Jor­dan was struck by a pas­sen­ger car at the in­ter­sec­tion of South­west Third Av­enue and South­west Fifth Street, Fal­zone said. That’s a short way away from Broward Health Med­i­cal Cen­ter, where she worked in se­cu­rity and where she now lies un­con­scious in the in­ten­sive care unit.

“She’s not do­ing good. It’s heart­break­ing to see her in these con­di­tions. We’re pray­ing for her, hop­ing that the sit­u­a­tion gets bet­ter over time,” Tracy Jor­dan said.

Her daugh­ter, a Plan­ta­tion High grad­u­ate, is the old­est of five chil­dren. Doc­tors won’t be able to give a prog­no­sis un­til swelling of the brain goes down, which could take months, Tracy Jor­dan said. She’s cling­ing to hope that some­day her daugh­ter will be con­scious again, able to talk and eat.

“I just want this night­mare to re­ally be over with, but I un­der­stand it’s a long process, so I’m try­ing to be pa­tient and I’m lean­ing on hope,” she said.

No charges have been filed against the car’s driver, but the scene was in­ves­ti­gated by traf­fic homi­cide de­tec­tives be­cause of Jor­dan’s grave con­di­tion, Fal­zone said.

State law pro­hibits the mo­tor­ized scoot­ers from be­ing op­er­ated on streets, in bike lanes or paths. The state doesn’t al­low them on side­walks ei­ther, un­less specif­i­cally autho­rized by a city. A num­ber of cities have banned their use.

Fal­zone is con­cerned about pro­pos­als the state is con­sid­er­ing to al­low the scoot­ers in traf­fic and en­cour­aged peo­ple to con­tact leg­is­la­tors to op­pose the changes be­cause of the danger.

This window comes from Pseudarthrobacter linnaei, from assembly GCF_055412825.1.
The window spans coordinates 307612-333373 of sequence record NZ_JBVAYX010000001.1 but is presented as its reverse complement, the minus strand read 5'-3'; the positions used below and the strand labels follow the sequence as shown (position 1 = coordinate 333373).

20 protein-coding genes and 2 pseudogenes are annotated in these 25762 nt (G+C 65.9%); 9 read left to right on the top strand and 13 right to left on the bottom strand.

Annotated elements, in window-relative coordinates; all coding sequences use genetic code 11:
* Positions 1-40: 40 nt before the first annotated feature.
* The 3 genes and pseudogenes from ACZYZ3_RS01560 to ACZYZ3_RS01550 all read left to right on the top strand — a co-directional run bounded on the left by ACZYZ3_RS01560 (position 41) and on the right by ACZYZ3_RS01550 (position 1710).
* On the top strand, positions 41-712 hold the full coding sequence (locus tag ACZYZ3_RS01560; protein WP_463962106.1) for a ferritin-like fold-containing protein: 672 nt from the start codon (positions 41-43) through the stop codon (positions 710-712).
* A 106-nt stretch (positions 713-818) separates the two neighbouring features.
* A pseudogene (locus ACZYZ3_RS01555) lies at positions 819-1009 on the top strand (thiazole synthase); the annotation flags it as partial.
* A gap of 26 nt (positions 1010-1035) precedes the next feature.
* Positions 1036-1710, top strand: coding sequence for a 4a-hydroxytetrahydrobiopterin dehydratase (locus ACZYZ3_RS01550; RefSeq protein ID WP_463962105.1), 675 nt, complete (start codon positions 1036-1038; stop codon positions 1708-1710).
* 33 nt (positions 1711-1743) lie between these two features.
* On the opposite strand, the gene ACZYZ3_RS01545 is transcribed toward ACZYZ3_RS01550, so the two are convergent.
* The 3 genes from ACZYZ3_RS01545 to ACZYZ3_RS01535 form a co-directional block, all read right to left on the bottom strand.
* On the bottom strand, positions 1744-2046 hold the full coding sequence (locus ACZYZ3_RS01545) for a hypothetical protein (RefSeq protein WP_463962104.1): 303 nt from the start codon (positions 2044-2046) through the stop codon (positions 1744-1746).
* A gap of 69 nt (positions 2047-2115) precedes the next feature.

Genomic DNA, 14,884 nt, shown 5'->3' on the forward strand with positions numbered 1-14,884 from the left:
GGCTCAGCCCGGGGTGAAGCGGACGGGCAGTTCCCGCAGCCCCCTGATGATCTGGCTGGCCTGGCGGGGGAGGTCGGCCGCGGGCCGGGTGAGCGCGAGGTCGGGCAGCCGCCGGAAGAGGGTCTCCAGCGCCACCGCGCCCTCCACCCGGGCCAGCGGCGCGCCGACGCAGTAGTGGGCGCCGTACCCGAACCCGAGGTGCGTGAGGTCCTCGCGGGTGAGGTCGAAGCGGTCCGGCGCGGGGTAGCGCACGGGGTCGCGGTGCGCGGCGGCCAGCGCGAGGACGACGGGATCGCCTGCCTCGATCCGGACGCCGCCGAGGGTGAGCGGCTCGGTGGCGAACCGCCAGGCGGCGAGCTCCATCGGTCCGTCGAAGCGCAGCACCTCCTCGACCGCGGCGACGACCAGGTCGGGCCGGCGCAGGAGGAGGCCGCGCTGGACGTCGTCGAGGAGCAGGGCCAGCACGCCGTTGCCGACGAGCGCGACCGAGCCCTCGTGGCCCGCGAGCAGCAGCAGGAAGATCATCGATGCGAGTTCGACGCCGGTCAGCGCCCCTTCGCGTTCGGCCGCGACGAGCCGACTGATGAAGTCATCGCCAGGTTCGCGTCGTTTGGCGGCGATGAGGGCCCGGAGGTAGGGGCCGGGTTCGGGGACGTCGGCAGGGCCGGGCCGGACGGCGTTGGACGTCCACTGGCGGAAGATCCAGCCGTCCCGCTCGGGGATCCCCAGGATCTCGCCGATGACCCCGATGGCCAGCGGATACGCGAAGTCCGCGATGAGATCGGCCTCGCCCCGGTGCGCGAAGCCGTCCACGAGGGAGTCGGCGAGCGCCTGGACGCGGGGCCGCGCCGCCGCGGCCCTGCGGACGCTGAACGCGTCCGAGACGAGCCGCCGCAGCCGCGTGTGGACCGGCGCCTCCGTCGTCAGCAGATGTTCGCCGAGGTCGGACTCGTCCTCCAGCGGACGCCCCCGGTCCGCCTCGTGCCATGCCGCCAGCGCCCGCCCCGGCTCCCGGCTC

Fort Laud­erdale has the most ro­bust pro­gram in the state for al­low­ing the dock­less scoot­ers. The four com­pa­nies have per­mis­sion to rent up to 1,700 scoot­ers in the city.

City com­mis­sion­ers are con­cerned about the speed the scoot­ers can travel on the side­walks. The scoot­ers are cur­rently al­lowed to travel up to 15 mph, which com­mis­sion­ers said was too fast on side­walks that are also be­ing used by pedes­tri­ans.

Fort Laud­erdale fire-res­cue of­fi­cials say they have re­sponded to at least 35 scooter in­juries, in­volv­ing peo­ple ages 14 to 62, with four in the most se­ri­ous “Level 1” trauma cat­e­gory.

A scooter struck a jog­ging Broward Cir­cuit Judge Su­san Al­spec­tor on State Road A1A. She fell, was in­jured and had to be hos­pi­tal­ized. In other in­ci­dents, a 14-year-old scooter user was struck by a hit-and-run driver on Fed­eral High­way and a woman in her 50s was se­ri­ously in­jured rid­ing a scooter in­side the Kin­ney Tun­nel.

“I just want every­body in the com­mu­nity to un­der­stand this is dan­ger­ous and this is wrong,” Tracy Jor­dan said. “These things can ul­ti­mately end your life.”

“I just want every­body in the com­mu­nity to un­der­stand this is dan­ger­ous and this is wrong. These things can ul­ti­mately end your life.” Tracy Jor­dan, Ashanti Jor­dan’s mom